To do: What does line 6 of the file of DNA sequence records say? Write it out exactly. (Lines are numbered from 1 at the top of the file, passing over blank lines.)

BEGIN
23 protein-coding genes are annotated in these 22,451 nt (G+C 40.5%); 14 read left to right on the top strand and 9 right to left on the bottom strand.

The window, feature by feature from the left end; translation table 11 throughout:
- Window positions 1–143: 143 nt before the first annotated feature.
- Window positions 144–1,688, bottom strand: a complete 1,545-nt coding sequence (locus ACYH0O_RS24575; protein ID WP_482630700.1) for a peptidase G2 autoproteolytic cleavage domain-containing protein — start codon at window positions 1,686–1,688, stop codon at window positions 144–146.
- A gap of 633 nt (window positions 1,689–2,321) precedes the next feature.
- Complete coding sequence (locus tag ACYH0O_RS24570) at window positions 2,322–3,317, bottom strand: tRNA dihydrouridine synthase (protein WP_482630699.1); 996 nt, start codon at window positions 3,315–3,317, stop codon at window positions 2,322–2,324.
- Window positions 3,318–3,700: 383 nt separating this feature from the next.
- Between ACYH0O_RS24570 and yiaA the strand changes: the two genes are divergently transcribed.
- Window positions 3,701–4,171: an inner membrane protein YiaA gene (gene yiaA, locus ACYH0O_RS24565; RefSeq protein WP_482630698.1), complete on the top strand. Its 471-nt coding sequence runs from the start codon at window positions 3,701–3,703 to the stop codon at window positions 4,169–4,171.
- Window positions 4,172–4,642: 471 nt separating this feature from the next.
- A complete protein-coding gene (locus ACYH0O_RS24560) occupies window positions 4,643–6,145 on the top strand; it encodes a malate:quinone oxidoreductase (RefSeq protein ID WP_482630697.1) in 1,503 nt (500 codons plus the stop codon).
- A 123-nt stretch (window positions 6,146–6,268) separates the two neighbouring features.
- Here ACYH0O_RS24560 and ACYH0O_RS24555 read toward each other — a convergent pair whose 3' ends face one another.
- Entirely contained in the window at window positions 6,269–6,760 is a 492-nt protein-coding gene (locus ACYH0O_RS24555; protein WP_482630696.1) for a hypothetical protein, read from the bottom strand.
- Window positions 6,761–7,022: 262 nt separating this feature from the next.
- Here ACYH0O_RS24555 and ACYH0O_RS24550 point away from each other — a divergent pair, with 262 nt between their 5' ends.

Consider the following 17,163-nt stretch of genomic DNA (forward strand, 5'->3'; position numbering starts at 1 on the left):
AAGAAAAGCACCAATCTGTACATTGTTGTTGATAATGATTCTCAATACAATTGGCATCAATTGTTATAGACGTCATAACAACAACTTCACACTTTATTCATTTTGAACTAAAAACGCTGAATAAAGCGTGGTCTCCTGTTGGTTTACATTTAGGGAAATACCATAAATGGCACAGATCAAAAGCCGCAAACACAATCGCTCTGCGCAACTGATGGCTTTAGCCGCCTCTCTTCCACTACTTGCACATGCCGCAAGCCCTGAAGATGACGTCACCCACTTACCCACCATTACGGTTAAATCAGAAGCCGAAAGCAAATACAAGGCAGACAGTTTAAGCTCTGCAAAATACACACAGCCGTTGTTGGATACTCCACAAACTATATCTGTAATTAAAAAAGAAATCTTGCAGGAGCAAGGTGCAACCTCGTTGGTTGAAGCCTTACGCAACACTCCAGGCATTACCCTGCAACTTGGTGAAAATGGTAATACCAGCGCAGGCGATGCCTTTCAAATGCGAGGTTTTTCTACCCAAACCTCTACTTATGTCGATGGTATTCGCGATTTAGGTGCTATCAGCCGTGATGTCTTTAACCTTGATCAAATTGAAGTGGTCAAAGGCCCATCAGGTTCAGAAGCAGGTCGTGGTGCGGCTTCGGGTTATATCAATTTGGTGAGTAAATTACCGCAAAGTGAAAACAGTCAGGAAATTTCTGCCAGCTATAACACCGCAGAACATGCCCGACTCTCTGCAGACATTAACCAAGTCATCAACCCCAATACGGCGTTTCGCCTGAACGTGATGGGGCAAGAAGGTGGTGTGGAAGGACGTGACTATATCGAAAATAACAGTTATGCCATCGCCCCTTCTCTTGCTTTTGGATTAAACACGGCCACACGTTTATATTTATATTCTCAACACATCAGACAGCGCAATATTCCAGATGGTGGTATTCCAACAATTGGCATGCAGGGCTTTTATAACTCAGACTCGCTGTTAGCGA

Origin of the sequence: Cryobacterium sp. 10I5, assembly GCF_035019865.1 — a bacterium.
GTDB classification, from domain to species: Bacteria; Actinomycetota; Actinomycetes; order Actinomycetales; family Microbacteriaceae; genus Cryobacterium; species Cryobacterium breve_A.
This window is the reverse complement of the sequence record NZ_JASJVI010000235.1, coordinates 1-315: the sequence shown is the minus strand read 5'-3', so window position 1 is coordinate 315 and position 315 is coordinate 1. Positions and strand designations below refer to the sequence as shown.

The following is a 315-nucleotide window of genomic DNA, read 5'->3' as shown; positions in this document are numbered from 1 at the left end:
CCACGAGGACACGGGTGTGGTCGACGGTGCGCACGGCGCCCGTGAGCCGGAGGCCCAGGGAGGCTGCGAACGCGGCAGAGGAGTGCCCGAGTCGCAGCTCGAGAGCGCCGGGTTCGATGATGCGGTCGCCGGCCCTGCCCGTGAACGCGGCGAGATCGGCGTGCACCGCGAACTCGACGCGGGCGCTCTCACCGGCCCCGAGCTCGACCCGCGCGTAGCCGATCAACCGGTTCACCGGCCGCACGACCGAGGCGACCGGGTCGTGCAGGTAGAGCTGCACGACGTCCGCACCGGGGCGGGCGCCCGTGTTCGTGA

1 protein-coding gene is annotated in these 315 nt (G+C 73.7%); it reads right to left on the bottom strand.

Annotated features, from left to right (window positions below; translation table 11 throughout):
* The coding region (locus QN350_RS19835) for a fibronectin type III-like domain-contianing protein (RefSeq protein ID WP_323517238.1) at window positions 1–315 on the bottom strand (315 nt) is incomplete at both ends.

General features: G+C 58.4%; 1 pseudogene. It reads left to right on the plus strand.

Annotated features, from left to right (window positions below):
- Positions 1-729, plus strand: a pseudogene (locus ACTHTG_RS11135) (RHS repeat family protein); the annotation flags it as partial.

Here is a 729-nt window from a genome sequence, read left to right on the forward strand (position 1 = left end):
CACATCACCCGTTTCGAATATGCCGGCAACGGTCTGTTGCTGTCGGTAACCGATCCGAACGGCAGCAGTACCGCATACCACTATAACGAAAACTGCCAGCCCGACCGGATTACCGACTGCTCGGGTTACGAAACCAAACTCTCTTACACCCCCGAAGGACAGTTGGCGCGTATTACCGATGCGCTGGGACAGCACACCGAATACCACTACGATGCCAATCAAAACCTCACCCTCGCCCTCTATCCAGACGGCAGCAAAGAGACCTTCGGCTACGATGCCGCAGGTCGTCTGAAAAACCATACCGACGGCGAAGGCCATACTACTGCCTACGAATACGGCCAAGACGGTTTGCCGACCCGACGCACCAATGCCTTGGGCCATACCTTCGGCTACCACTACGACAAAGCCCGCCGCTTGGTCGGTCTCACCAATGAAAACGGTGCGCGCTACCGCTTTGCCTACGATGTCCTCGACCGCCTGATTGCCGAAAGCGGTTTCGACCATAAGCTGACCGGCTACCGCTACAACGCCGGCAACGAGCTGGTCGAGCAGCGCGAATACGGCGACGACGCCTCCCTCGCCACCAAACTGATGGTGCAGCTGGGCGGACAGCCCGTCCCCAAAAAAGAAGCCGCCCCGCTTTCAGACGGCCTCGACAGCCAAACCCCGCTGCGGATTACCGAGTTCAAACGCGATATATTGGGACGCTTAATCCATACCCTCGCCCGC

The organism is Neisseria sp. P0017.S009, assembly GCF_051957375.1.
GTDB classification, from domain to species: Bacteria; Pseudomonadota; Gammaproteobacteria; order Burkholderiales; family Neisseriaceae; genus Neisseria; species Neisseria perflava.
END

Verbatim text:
- Complete coding sequence (locus tag ACYH0O_RS24570) at window positions 2,322–3,317, bottom strand: tRNA dihydrouridine synthase (protein WP_482630699.1); 996 nt, start codon at window positions 3,315–3,317, stop codon at window positions 2,322–2,324.